As many others have pointed out, one of the pitfalls of the Internet as a means of communications is that it can be used to spread misinformation as rapidly as accurate information, but all too often the former is set loose to spread far and wide, and correction comes too late, if at all. Here is a case in point of why even a simple memory of a recent event — a television appearance by someone of prominence — spread via e-mail cannot be trusted as accurate. Even though the gist of the message is true, nearly every detail it contains is wrong.
Example: [Collected on the Internet, 2001]
Bryant Gumbel recently interviewed Billy Graham’s daughter on the Today Show.Gumbel: “Why didn’t God stop this or do something about this?”
Billy Graham’s daughter: “For years we have told God we didn’t want Him in our schools. We didn’t want Him in our government and we didn’t want Him in our finances and God was being a perfect gentleman in doing just what we asked Him to do. We need to make up our mind — do we want God or do we not want Him. We cannot just ask Him in when disaster strikes.”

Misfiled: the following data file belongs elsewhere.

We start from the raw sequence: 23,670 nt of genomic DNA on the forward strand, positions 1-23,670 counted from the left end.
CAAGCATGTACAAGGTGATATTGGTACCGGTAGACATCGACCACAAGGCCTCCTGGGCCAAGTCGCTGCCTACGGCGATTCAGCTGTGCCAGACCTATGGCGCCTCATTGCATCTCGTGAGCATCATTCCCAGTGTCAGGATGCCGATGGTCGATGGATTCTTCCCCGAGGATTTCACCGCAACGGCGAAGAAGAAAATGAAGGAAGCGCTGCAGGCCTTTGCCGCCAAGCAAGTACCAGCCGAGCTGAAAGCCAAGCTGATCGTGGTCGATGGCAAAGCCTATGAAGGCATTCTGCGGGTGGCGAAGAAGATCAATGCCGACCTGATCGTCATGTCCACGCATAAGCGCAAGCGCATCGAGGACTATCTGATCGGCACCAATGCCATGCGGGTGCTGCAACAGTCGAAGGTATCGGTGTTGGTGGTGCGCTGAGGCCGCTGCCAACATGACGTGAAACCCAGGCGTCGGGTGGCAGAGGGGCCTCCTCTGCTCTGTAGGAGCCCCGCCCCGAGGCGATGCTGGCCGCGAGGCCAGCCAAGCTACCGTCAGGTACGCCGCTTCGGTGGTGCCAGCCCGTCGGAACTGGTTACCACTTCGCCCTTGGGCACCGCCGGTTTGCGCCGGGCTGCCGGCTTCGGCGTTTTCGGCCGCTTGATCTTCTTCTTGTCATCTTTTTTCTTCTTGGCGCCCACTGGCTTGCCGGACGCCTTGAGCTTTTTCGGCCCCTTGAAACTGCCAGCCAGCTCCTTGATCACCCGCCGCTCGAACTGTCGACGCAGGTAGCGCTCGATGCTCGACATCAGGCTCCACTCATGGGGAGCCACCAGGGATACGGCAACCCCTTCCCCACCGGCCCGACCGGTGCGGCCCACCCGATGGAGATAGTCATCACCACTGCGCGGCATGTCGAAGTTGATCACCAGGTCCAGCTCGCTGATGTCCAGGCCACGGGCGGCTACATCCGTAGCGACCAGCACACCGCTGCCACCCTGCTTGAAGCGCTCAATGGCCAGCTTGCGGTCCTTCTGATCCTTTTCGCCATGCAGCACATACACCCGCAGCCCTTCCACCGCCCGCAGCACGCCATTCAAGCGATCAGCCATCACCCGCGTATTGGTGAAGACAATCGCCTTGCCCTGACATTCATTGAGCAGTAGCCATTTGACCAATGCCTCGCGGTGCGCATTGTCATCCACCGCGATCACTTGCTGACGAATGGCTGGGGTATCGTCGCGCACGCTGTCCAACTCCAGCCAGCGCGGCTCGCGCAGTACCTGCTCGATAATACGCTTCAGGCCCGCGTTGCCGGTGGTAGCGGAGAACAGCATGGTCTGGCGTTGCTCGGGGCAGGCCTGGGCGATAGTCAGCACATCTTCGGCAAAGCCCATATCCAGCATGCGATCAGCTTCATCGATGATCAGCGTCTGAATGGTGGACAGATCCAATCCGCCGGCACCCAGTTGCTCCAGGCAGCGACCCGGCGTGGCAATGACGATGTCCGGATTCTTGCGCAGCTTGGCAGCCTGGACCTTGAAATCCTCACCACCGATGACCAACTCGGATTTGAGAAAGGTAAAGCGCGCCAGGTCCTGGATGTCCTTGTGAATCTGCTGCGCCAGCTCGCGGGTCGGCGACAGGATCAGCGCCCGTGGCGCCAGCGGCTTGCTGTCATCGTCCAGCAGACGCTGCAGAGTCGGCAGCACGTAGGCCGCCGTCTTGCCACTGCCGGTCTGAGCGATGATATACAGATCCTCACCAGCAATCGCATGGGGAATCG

Bryant Gumbel was silent.
On September 13, Anne Graham Lotz, the daughter of the Reverend Billy Graham, appeared on on CBS’s Early Show, not NBC’s Today program. She was interviewed by Jane Clayson, not Bryant Gumbel. Neither the question posed to her nor her response is quoted accurately above. Her interviewer was not “silent” after her remarks; the interview proceeded as before after this exchange:
Jane Clayson: I’ve heard people say, those who are religious, those who are not, if God is good, how could God let this happen? To that, you say?
Anne Graham Lotz: I say God is also angry when he sees something like this. I would say also for several years now Americans in a sense have shaken their fist at God and said, God, we want you out of our schools, our government, our business, we want you out of our marketplace. And God, who is a gentleman, has just quietly backed out of our national and political life, our public life. Removing his hand of blessing and protection. We need to turn to God first of all and say, God, we’re sorry we have treated you this way and we invite you now to come into our national life. We put our trust in you. We have our trust in God on our coins, we need to practice it.
Ms. Lotz did say, in effect, that we cannot simultaneously reject God in our daily lives yet still expect His protection when disaster strikes, but now a paraphrase of one response she made in the course of a longer interview has been offered as a direct quote, and all the details about the context in which she made the remark have been gotten wrong.